The only part of my house that is clean right now is the kitchen sink. Hair-and-lint balls are piling up in the corners and behind doors, bike tire trails from the front door to the kitchen crisscross wet-leaf trails from the back door, and the microscopic life forms of the bathroom are reaching visible colony sizes. But the stainless steel kitchen sink, the place where all the greens get double washed, is spotless, shiny even, the well-maintained hub of the household.
is no surprise given that, lately, I feel like I live at that sink,
constantly standing over it as I cut and tear leaves from their stems,
bathe greens in a sink full of water, and move greens from the water to
the strainer then back to a fresh bath of water then finally to the
spinner for drying. Or I'm washing the bulky dishes, like salad-mixing
bowls and food processor parts, that inevitably follow salad making or
greens cooking. Basically, in these cloudy days of early spring, I'm
feeling like a sink wife, a woman whose sink-related chores are
never-ending and largely unseen, without which the steady gallop of
greens consumption, so necessary if we're going to make this leap from
fall to spring garden in about a month, would come to a standstill.
Forward progress is at stake here.
It amazes me how
tedious forward progress, lived at the daily level, really is. For
instance, I want to grow some of my own produce in my own yard. Which
is a lovely goal, and one that is very clear in its idea phase – I want to grow greens! – and at fruition – This spinach salad is so delicious!
Even most of the obvious in-between steps, like selecting the seeds,
planting the seeds, thinning the seedlings, and weeding the garden, are
things that I look forward to doing, side effects from the original
produce-growing goal that really are part of the reason that I want to
be growing greens in the first place, because I like spending time in
the garden. But then the repetitive tasks sneak in, like processing the
Greens – lettuces, spinach, chard, beet
greens, Asian greens, mustard, kale, etc – are dirty. Not dirty in a
gross or bad way, but literally dirty: coated in garden soil, which is
splashed on their leaves every time it rains, carrying pieces of mulch,
and host to caterpillars, beetles, and aphids. And, while baby greens are edible
as whole leaves, mature greens have large leaves that need to be torn
or cut into smaller pieces and from which the woody, central veins need
to be removed. This is the work of the sink wife, taking a bucketful of
muddy, nearing-shrub-size plants and transforming them into a bowlful
of greens that are ready to be cooked or coated in salad dressing. Cut,
toss stem in compost, tear, toss greens in sink. Repeat about 137
times. Slosh greens in water to loosen dirt, transfer to strainer,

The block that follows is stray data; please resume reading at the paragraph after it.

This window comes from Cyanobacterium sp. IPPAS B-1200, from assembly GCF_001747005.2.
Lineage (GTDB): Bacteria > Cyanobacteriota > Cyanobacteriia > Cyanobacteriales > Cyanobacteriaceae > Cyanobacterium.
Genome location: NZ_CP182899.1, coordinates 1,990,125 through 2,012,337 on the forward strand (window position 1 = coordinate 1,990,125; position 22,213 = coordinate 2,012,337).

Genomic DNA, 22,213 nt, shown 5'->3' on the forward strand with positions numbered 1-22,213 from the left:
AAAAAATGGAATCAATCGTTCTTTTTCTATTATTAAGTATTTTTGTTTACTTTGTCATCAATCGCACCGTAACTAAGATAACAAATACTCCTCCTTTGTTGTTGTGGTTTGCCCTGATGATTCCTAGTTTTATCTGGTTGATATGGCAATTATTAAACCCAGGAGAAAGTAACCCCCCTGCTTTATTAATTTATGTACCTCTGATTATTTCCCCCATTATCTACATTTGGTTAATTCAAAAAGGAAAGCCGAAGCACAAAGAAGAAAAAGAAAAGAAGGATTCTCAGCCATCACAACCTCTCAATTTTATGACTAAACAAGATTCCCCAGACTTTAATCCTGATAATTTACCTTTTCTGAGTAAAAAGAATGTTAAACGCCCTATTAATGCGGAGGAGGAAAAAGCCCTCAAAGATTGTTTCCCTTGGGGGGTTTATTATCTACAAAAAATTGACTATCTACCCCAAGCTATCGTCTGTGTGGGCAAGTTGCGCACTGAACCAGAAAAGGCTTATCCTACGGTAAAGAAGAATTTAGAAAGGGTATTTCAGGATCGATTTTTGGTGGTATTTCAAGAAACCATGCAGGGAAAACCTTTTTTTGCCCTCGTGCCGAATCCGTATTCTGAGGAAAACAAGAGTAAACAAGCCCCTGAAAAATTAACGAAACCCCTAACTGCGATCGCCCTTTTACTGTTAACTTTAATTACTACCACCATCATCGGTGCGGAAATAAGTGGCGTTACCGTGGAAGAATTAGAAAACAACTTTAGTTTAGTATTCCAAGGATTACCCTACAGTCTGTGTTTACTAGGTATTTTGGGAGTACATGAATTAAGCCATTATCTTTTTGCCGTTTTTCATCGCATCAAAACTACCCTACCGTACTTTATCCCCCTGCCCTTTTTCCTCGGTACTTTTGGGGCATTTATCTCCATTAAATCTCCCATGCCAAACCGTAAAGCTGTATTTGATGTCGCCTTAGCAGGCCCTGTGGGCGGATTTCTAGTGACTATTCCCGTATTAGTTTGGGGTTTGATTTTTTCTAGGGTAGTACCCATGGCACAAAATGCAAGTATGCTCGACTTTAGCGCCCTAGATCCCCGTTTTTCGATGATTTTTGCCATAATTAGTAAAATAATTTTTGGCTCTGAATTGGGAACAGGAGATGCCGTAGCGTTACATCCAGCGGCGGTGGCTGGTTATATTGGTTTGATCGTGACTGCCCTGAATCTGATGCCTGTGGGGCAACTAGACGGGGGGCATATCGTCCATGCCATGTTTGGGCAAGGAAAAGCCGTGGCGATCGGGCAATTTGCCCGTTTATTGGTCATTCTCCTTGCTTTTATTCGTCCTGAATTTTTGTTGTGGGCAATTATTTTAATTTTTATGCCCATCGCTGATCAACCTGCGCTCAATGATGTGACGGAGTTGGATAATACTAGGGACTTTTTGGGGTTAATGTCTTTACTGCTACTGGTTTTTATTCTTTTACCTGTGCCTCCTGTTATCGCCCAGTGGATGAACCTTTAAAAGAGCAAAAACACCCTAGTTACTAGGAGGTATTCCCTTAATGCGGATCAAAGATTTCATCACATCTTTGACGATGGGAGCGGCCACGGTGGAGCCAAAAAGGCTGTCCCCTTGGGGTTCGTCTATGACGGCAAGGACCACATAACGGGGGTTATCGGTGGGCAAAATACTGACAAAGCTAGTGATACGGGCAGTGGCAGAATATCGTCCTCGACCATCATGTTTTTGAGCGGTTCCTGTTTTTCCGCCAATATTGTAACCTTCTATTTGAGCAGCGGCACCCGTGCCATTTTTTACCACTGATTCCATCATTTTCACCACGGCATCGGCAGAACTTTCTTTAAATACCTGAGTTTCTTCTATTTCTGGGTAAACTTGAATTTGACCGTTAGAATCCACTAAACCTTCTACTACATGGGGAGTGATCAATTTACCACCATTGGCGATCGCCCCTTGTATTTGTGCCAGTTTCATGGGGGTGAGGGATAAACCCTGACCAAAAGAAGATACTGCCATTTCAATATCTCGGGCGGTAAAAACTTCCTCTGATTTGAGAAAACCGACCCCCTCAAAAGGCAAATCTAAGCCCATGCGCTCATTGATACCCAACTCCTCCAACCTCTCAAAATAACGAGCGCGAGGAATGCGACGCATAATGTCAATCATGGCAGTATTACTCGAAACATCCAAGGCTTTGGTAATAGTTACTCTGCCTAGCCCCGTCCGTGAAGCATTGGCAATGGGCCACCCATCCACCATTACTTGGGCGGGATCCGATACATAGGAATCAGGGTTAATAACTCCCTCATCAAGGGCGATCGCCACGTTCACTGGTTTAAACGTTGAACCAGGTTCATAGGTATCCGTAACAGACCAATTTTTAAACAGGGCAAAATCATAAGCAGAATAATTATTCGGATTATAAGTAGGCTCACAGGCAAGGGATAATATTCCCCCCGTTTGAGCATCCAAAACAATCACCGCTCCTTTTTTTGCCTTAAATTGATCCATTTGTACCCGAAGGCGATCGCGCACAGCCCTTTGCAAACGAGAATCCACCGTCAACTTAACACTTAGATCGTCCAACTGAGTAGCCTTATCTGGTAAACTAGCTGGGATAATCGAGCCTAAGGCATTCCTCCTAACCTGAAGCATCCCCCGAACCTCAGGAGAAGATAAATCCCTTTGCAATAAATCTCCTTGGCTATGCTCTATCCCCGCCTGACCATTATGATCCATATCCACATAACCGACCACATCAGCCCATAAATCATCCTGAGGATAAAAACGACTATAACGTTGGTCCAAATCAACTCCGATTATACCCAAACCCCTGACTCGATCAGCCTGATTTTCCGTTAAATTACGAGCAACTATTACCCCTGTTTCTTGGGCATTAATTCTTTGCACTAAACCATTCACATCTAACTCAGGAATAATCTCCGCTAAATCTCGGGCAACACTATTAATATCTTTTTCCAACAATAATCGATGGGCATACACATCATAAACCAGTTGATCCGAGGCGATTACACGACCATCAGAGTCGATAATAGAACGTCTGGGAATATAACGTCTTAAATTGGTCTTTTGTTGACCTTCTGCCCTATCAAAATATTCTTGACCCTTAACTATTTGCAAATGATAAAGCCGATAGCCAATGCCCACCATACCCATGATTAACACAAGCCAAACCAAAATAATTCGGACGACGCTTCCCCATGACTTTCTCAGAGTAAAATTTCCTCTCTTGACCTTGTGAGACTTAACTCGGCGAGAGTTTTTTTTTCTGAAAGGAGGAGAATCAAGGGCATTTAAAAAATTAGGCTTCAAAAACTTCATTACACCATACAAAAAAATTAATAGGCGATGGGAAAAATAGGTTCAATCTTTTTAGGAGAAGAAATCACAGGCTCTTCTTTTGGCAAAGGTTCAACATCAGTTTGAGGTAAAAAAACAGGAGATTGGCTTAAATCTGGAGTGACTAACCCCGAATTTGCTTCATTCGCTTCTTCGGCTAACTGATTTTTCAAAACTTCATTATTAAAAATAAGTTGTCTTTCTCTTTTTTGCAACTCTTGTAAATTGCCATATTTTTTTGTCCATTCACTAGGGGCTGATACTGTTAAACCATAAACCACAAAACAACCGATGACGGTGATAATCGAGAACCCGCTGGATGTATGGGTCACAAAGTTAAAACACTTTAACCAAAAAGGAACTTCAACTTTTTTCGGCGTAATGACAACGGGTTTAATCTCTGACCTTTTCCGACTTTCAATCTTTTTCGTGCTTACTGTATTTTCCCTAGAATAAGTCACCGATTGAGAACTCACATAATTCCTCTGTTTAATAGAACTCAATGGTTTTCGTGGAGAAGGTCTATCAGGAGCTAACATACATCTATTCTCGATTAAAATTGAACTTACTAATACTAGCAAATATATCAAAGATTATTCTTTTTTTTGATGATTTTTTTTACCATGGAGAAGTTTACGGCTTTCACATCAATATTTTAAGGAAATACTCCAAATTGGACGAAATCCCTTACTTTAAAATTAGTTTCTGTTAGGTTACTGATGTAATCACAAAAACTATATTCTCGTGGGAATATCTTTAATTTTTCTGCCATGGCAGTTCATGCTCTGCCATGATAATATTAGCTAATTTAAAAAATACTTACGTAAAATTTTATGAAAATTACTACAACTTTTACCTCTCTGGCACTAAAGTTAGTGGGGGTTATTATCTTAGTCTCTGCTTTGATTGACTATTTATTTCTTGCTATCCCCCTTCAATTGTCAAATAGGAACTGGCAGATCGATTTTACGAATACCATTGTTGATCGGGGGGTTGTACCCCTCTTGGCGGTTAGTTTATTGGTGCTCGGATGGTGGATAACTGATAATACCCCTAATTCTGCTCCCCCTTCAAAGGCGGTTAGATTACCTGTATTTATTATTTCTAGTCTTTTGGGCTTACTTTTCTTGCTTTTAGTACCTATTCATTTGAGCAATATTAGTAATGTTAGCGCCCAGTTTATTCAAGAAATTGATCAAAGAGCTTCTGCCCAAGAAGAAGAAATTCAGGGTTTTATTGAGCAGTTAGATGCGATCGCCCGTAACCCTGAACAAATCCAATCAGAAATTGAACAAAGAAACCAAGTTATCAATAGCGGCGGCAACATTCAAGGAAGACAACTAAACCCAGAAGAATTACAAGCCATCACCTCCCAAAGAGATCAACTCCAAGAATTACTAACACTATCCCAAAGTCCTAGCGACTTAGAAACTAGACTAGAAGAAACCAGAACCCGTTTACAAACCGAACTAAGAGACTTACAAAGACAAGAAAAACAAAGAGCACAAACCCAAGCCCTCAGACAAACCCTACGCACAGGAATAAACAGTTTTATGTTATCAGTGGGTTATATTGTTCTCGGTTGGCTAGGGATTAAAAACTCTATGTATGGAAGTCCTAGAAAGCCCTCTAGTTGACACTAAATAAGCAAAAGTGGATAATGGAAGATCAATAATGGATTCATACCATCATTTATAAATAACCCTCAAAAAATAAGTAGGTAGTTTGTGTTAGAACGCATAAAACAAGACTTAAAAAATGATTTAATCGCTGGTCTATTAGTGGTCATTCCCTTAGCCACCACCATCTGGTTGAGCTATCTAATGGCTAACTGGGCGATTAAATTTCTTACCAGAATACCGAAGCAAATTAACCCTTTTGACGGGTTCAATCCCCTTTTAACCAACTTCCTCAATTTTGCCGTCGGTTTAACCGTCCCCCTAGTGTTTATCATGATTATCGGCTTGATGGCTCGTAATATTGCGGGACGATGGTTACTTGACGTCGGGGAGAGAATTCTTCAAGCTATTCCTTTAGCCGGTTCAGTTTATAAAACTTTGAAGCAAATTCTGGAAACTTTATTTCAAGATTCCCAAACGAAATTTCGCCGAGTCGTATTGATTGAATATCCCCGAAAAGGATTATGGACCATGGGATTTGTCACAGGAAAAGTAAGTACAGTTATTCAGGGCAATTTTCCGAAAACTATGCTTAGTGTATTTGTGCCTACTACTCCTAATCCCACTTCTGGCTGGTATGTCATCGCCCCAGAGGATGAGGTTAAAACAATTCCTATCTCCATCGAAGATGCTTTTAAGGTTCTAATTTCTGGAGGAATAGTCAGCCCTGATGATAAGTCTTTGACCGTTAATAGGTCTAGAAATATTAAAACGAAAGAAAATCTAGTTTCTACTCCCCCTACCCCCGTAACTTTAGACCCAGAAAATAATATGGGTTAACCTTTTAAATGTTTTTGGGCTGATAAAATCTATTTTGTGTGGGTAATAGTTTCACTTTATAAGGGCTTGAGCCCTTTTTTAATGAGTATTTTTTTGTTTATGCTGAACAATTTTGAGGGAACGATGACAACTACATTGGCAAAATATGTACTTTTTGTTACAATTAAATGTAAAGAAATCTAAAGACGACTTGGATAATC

drain and clean the sink, and repeat. Repeat. To repeat is the
tedious part of the growing-produce goal, and it is in the midst of the
repeat, as I stare out the kitchen window and shift my weight from one
leg to the other, that the emotions of the sink wife arise. The
feelings of being trapped in a never-ending process, the sense of being
unappreciated for all this effort, and the fear that the work that I am
doing is not valuable.
Valuable to whom? This is a
problem that I have, a problem common to many women and a few caretaker men, having
been raised by mothers who told us that we could do anything that we
wanted while showing us how to silently anticipate the needs of
everybody around us. As their mothers did before them. I want my work,
my time, to be valuable to somebody else, and I have trouble spending my
time in ways that are simply valuable to me. Still, I don't think that the fears of the sink wife are just about value. I think they run deeper.
To the issue that has been all consuming for me lately: time. How I spend my time. The sink
wife is the part of me that fears that I am wasting my time standing
over the sink, stripping cilantro leaves from their stems to make pesto,
or tearing apart lettuce and spinach leaves to make a salad mix, or
cutting thick veins from huge mustard leaves to cook into a curry. The
sink wife is the part of me that fears that the whole process, the whole growing-greens project that I have chosen to do, is a waste of time. That I have made
the wrong choice. That I am doing the wrong thing.
The sink wife arises in the midst of the tedious, repetitive
work because that is where I am least distracted by doing. When I'm in the garden, I'm
enjoying being outside too much to question it, and by the time that I
am cooking, I'm either busy chopping onions or I'm close enough to the finish that I can see, or smell, the upcoming meal. But in the midst of
the slow, repetitive detail work, the fears beneath, that I am not doing it
right, that I am making the wrong choices, they come bubbling
up through the sink full of leaves to greet the silence. I have time to
think and wonder and question, so here come the questions: Am I doing the right thing? Am I doing it
right, this life?
A better question to ask
might be, How am I doing it? Am I enjoying this quiet
time in front of the sink, surrounded by the abundance of greens that I have grown, separating leaves from stems into a spotless sink
while listening to Maná and daydreaming, or am I worrying about whether I
am doing the right thing?